Victory is the Sound of a Drop Trap Falling

The Situation
A resident (we’ll call her Jane) of a senior trailer/mobile home park in Lynnwood was trying to figure out what to do about all the cats in the park. The manager was threatening to have them trapped, taken away, and put down. Some of the residents liked the cats and some did not.

Jane found the Feral Cat Project online, and went there one day while a clinic was in session. A trapper was at the clinic and offered to help Jane capture and alter the cats. Two trappers decided to take on this challenge. It was early in the season, so it was hoped that a lot of the females had not had kittens yet. Jane fed one group of cats and her mother fed another. A few other residents fed the cats, but one resident in particular was not open to helping getting the cats fixed. Another resident would not allow trapping on her lot, but would on the lots on either side of her.

The Community Cat Coalition’s Janis Newman describes how the project progressed in the following.

Preparation
Flyers were distributed to all the residents, letting them know that the cats would be trapped and returned. Several agreed to let us trap on their lots, but many could not be convinced that the cats were not going off to their deaths. Jane monitored the traps, taking her dog for walks at midnight to check them.

Trapping went well, and within a few days we had 16 cats. Some of the residents offered information about the cats that had not been caught yet. Except for one male who came through occasionally, we thought we had them all. We held the cats for recovery until the trapping was done.

The Fugitive
When the first round of cats was being returned, I noticed the little black mother cat that some residents had mentioned. We had to let the cats go since it had been days, so then plans were made to catch this elusive black mother cat. We tried a very large trap, then a drop trap. The cat was just very unpredictable in her patterns. She clearly had multiple places she went for food and shelter. As the weeks went by, reports came in that mom was getting quite big. Kittens were on the way. We pinpointed the birth date from a sighting of her with a big belly, then with a small belly.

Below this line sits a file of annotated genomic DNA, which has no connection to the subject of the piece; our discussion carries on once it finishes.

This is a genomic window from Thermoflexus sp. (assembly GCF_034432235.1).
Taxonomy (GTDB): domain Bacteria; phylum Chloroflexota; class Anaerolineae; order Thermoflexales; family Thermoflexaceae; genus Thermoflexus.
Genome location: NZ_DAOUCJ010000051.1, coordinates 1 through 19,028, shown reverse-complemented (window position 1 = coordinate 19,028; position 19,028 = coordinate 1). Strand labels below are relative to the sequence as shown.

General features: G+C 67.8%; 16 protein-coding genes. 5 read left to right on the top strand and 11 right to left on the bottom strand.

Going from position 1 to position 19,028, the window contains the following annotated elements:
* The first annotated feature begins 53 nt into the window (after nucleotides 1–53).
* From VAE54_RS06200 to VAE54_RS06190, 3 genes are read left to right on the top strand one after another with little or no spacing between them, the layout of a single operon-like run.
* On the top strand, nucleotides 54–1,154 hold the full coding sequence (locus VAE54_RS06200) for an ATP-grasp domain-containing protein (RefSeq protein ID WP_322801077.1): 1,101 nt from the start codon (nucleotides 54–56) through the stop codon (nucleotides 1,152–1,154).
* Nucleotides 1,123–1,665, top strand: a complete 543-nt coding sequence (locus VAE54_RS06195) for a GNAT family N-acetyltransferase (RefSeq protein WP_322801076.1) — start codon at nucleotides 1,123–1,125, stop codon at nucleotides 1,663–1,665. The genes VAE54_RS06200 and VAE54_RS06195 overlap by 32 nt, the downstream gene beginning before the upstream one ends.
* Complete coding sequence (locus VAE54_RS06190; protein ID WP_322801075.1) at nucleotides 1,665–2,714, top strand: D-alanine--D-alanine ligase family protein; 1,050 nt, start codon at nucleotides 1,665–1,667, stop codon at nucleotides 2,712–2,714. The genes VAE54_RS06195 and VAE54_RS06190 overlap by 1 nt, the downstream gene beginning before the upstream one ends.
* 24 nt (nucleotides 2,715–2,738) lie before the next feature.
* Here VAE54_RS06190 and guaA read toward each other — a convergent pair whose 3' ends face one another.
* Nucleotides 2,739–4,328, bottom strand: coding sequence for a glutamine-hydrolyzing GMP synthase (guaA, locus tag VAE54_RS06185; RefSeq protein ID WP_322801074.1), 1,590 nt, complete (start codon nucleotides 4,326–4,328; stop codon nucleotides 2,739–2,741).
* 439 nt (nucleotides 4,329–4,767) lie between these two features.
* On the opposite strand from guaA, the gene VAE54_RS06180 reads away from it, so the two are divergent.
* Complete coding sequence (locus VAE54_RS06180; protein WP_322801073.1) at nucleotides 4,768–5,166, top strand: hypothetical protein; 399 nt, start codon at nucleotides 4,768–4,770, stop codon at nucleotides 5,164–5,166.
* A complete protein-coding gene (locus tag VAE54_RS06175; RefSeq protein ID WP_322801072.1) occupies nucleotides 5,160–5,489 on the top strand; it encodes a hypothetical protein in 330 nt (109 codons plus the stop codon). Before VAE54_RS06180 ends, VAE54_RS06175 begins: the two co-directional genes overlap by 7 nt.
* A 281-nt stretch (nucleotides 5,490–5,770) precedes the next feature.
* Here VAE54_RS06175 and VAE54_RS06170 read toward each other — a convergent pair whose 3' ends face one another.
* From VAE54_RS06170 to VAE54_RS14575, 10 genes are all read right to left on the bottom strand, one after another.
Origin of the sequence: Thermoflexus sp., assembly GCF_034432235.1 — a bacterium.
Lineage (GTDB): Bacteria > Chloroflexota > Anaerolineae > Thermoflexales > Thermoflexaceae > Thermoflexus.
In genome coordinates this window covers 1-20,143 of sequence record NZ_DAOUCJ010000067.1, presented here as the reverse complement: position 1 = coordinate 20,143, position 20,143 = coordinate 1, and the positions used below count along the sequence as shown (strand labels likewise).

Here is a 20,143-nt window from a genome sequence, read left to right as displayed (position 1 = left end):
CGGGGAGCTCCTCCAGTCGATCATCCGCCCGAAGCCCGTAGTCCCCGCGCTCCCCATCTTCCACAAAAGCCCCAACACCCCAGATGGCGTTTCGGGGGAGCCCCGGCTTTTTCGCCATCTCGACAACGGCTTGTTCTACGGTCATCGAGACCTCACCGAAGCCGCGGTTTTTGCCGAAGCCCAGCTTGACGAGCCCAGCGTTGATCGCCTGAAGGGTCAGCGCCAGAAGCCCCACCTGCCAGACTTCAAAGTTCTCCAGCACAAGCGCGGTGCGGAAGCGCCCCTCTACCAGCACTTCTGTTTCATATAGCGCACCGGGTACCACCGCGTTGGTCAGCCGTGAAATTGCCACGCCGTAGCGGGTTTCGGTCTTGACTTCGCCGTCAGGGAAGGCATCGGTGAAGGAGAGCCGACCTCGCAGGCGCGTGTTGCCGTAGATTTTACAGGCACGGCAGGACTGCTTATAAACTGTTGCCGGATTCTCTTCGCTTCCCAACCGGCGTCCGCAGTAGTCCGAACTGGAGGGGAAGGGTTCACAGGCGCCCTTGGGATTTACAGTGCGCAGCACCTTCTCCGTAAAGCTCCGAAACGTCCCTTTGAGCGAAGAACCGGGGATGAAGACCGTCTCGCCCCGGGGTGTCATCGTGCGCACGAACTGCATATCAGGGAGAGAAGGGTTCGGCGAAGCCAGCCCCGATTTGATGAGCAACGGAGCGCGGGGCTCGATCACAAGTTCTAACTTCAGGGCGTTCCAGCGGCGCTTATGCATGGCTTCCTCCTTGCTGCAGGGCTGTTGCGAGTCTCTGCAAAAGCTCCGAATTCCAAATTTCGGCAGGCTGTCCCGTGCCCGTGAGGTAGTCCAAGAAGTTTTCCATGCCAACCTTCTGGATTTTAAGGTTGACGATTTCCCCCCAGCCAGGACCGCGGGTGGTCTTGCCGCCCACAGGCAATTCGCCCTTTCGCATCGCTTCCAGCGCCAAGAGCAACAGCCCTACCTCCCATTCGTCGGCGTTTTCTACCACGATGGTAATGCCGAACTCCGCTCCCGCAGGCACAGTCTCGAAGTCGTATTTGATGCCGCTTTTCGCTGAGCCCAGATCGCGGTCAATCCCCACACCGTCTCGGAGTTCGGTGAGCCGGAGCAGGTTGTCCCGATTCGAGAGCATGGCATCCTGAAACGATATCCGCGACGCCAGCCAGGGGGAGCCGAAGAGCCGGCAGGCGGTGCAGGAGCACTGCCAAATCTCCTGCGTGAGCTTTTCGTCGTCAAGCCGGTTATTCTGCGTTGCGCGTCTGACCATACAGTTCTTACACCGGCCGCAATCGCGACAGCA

We only heard about the kittens when a resident began complaining about kittens crying all day and night. It was easy to find the crying kitten. He was stuck between a pipe and the siding of someone’s trailer. We got that kitten free, and then that resident said that she did not realize that there were other kittens under her deck, but that we were welcome to go under the deck to “hunt.”

The mother cat was under there and she was not going to leave them. She was a great mom, protecting her babies as best she could. Most mother cats will run once you approach, but she was hissing, growling, and standing her ground. We actually had to poke around with a rake handle to make her move! With nets and carrier in hand, we did manage to catch the remaining kittens, now about 5 weeks old. We had great hopes of catching mom using the kittens as bait. We tied a tiny carrier with some of the kittens in it to the back of a very large trap. The mother cat came right up to it, but she never did go in over a 2-day period.

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Results
We ended up getting 20 cats plus 5 kittens. This was way more than most residents would have believed. A lot of kittens would have been born if the trapping had been a month later. Residents still had to be convinced the cats were returned because the cats were much less visible. Once the cats were fixed, they were roaming less, not fighting, not mating, and not spraying. The manager was no longer so bothered by the presence of the cats.

Fugitive Follow-Up
Because the mother cat stayed out of reach, we asked the residents to inform us if they saw her pregnant again, saw her kittens, or saw anything else that might help us catch her. We were lucky because a single kitten was heard crying for an entire day in someone’s shed. We went out there, got that kitten, and found 3 more in the exact same place as the first litter. By now, the mother cat’s schedule was more regular and she would show up faithfully at one resident’s home. I took the drop trap over and had the woman place food under it for about a week. I tried to catch her once and the cat was a no show. A few days later, I tried again and got her in the trap. With the help of the residents, not only were we able to save 4 additional kittens, but we were also able to catch the last unaltered cat in the area.

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